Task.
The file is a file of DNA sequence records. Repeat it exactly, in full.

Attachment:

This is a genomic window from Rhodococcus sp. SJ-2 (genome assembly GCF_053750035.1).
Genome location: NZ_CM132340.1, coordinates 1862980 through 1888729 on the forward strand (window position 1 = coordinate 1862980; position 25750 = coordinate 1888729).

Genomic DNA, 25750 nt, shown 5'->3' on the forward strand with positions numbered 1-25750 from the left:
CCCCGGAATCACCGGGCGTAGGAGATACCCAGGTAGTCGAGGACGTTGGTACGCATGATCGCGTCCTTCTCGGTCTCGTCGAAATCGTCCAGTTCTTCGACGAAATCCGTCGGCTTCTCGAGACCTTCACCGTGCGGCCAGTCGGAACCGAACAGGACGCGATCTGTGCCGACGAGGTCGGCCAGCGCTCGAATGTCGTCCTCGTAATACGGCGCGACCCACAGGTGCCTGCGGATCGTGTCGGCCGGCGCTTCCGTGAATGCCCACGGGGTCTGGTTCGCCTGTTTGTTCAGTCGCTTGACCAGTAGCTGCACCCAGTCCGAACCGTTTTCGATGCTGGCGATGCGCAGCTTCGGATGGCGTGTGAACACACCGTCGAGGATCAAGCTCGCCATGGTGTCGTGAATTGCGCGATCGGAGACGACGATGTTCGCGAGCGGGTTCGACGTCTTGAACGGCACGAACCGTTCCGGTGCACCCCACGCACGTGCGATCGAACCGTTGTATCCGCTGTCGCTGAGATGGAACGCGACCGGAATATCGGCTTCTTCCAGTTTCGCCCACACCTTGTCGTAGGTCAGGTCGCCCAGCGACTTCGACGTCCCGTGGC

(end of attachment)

This is a genomic window from Rhodococcus sp. SJ-2 (genome assembly GCF_053750035.1).
Genome location: NZ_CM132340.1, coordinates 1862980 through 1888729 on the forward strand (window position 1 = coordinate 1862980; position 25750 = coordinate 1888729).

Genomic DNA, 25750 nt, shown 5'->3' on the forward strand with positions numbered 1-25750 from the left:
CCCCGGAATCACCGGGCGTAGGAGATACCCAGGTAGTCGAGGACGTTGGTACGCATGATCGCGTCCTTCTCGGTCTCGTCGAAATCGTCCAGTTCTTCGACGAAATCCGTCGGCTTCTCGAGACCTTCACCGTGCGGCCAGTCGGAACCGAACAGGACGCGATCTGTGCCGACGAGGTCGGCCAGCGCTCGAATGTCGTCCTCGTAATACGGCGCGACCCACAGGTGCCTGCGGATCGTGTCGGCCGGCGCTTCCGTGAATGCCCACGGGGTCTGGTTCGCCTGTTTGTTCAGTCGCTTGACCAGTAGCTGCACCCAGTCCGAACCGTTTTCGATGCTGGCGATGCGCAGCTTCGGATGGCGTGTGAACACACCGTCGAGGATCAAGCTCGCCATGGTGTCGTGAATTGCGCGATCGGAGACGACGATGTTCGCGAGCGGGTTCGACGTCTTGAACGGCACGAACCGTTCCGGTGCACCCCACGCACGTGCGATCGAACCGTTGTATCCGCTGTCGCTGAGATGGAACGCGACCGGAATATCGGCTTCTTCCAGTTTCGCCCACACCTTGTCGTAGGTCAGGTCGCCCAGCGACTTCGACGTCCCGTGGC